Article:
CIOs at organizations in public and private sectors alike can expect to feel the impact of the Digital Agenda Europe's 2013 goals.
For starters, businesses using digital services across the European Union will have access to new providers they can use to potentially reduce IT costs. Proposed cloud-computing markets, for example, will encourage competition and will widen the array of vendors from which CIOs can choose. There are also talks about establishing pan-European networks for broadband and mobile services, which can help to unify the offering of data services across the EU.
One significant advantage will be the possibility for international corporations to deal with a single National Authority, in the country of their main place of business, without the need to seek regulatory approval in each EU market in which they operate. This will go a long way toward easing compliance burdens for IT.
At the same time, new regulations about privacy and transparency need to be taken into account as CIOs plan information security and compliance strategies.
Since the European Digital Agenda was launched three years ago, 15 million EU citizens have been able to access the Internet for the first time. Now, 68 percent of people in the EU are online regularly, according to the European Commission's Digital Agenda Scoreboard 2012.
Additionally, broadband is now available nearly everywhere, with 95 percent of Europeans having access to fixed broadband connections.
EU aims to close the digital gap in 2013
Such progress notwithstanding, the European Commission is making an aggressive push to close the gap so that all EU citizens can access digital services. The goal is to have a true Digital Europe emerge during 2013 that meets the needs of businesses, consumers and governments. In order to do that, the Commissioner for Digital Agenda Neelie Kroes is focusing on these key areas:
- Broadband access: Having 95 percent of Europeans with access to broadband connections is not enough. The commission's top priority is to create a new and stable broadband regulatory environment, focusing on non-discriminatory network access, net neutrality and universal service. In addition, the commission is looking to create a new pricing methodology for wholesale access to broadband networks, encouraging competition and cost reduction for subscribers.
- Services: New public digital services will fast track the roll out of government services over the Internet, including the use of Electronic IDs and eSignatures, business mobility, and Electronic Health Records.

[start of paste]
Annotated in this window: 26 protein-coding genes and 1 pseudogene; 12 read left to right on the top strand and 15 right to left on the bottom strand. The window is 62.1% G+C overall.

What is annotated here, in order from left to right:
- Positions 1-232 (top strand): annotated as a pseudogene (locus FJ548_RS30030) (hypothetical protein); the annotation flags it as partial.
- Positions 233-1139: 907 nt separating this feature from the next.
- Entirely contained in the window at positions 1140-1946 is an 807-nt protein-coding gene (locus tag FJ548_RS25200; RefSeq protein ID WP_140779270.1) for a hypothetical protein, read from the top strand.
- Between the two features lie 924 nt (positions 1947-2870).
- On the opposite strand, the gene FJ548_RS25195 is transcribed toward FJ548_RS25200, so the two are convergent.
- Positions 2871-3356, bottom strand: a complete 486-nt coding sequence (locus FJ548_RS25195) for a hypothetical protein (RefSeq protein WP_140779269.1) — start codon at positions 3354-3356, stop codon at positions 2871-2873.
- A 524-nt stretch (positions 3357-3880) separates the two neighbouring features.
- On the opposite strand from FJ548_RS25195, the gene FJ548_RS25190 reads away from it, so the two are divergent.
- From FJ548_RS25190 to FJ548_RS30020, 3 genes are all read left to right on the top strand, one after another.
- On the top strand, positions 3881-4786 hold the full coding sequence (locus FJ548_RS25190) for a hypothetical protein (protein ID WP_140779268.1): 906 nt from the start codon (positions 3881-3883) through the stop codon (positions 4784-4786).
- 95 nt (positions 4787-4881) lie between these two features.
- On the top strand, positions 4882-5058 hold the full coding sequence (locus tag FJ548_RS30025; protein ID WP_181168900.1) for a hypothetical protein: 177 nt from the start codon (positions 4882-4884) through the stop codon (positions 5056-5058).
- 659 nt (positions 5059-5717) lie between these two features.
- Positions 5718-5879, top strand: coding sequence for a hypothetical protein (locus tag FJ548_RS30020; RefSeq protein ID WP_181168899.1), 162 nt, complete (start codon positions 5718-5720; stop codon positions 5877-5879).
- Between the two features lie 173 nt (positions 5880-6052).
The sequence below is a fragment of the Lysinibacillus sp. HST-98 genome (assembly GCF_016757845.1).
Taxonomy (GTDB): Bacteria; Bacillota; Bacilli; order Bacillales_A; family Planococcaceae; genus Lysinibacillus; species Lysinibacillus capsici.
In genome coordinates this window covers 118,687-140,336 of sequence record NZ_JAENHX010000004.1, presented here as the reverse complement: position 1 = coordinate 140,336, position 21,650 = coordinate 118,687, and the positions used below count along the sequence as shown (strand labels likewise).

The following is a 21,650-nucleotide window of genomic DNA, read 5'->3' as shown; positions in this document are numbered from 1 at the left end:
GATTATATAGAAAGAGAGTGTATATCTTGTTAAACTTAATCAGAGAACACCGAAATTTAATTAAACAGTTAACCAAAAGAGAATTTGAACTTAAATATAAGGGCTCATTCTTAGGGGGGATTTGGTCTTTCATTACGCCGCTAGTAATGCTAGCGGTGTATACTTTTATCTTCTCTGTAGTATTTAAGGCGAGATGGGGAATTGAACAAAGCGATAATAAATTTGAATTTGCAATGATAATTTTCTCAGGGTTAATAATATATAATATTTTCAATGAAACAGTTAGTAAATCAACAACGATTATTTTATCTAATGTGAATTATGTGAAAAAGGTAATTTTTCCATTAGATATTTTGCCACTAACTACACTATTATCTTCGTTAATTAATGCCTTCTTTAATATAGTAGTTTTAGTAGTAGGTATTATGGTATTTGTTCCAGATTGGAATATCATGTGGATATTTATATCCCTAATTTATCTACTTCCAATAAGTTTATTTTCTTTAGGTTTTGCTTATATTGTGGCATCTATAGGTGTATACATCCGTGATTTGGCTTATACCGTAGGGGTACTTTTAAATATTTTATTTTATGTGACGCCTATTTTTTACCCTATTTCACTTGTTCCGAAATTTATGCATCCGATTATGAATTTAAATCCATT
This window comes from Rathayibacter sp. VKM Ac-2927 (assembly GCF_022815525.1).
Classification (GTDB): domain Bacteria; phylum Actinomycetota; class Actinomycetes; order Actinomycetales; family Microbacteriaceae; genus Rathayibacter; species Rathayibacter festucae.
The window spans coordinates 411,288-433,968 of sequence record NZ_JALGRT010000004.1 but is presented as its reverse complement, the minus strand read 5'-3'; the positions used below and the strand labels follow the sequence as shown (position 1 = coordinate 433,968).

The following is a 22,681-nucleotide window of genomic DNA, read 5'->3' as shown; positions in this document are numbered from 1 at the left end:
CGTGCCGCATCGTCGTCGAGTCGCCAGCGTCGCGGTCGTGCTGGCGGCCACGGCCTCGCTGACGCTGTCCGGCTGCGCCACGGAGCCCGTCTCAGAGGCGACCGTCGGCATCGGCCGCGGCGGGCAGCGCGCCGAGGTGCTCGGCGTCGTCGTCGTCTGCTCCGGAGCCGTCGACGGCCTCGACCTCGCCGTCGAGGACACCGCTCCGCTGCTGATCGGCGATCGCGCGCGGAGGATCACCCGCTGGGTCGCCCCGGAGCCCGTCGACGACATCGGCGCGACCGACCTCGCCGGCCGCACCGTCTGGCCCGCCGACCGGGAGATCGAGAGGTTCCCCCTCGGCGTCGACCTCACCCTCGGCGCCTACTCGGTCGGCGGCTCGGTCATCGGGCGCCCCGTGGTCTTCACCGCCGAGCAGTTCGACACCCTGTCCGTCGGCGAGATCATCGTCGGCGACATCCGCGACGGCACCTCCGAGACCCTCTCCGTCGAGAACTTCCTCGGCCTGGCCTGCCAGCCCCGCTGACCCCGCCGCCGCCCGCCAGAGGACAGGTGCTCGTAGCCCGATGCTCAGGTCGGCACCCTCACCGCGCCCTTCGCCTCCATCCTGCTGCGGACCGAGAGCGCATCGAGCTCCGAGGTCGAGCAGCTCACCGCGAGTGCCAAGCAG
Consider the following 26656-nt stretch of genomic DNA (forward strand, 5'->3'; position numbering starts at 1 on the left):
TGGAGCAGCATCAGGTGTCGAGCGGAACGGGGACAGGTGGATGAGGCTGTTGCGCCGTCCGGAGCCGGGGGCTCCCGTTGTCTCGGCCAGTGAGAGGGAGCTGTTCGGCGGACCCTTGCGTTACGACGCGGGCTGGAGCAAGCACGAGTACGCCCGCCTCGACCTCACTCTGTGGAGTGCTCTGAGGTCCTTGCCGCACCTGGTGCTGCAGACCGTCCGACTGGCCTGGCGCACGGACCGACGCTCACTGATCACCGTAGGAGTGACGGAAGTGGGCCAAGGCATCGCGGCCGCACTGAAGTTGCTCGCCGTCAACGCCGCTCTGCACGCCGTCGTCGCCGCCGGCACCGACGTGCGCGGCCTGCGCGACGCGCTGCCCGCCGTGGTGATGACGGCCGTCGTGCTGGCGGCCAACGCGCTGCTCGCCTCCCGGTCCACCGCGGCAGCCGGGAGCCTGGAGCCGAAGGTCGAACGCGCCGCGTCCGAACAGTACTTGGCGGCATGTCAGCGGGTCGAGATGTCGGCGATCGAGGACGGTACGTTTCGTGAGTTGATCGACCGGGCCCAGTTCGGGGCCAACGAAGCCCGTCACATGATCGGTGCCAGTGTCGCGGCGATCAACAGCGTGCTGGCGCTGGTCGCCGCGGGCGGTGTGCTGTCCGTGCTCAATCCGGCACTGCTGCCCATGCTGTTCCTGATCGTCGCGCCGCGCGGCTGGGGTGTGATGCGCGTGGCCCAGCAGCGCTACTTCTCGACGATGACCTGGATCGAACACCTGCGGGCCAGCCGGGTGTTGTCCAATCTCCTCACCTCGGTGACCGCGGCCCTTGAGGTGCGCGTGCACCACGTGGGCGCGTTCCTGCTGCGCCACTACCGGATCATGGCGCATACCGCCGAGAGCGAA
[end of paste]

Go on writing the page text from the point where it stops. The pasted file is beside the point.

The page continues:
- Skills and jobs: Through collaboration between public and private sectors, the aim of the Commission is to avoid the possibility of more than 1 million IT jobs going unfilled by 2015 because of a lack of skilled workers.
- Cybersecurity: The Commission is determined that Europe should offer the world's safest online environment. The privacy regulations are going to be aligned with a minimum level of preparedness at national levels, coordinated by the EU Cyber Security Agency.
- Digital single market: The Commission is preparing a comprehensive update of the EU Copyright Framework for this year, addressing the issues of accessing copyrighted materials from EU member states. These include TV shows, music, movies, e-books, etc. This would eliminate archaic regional distribution systems and different taxation for the same digital products.
- Cloud computing: The European Cloud Partnership (ECP) is set to make the biggest advances this year, aiming to establish a true European market for Cloud Services. The goal is to enable European businesses to shop with confidence for the best service providers, independently of their location within the Union.
The EU's ambitious goals for 2013 will go a long way toward improving access for citizens, government and public-sector organizations, and corporate enterprises. Any one of these goals -- and particularly the tasks of cybersecurity, updating copyright frameworks, creating jobs, and building a secure and reliable cloud computing marketplace -- seems daunting on its own. Taken together, they represent a steep hill to climb.
Which of the above goals would you most like to see accomplished? Is there one goal in particular that you think is most fraught with potential pitfalls? Which goal would offer the most immediate value to your business? Tell us about it in the comments field below.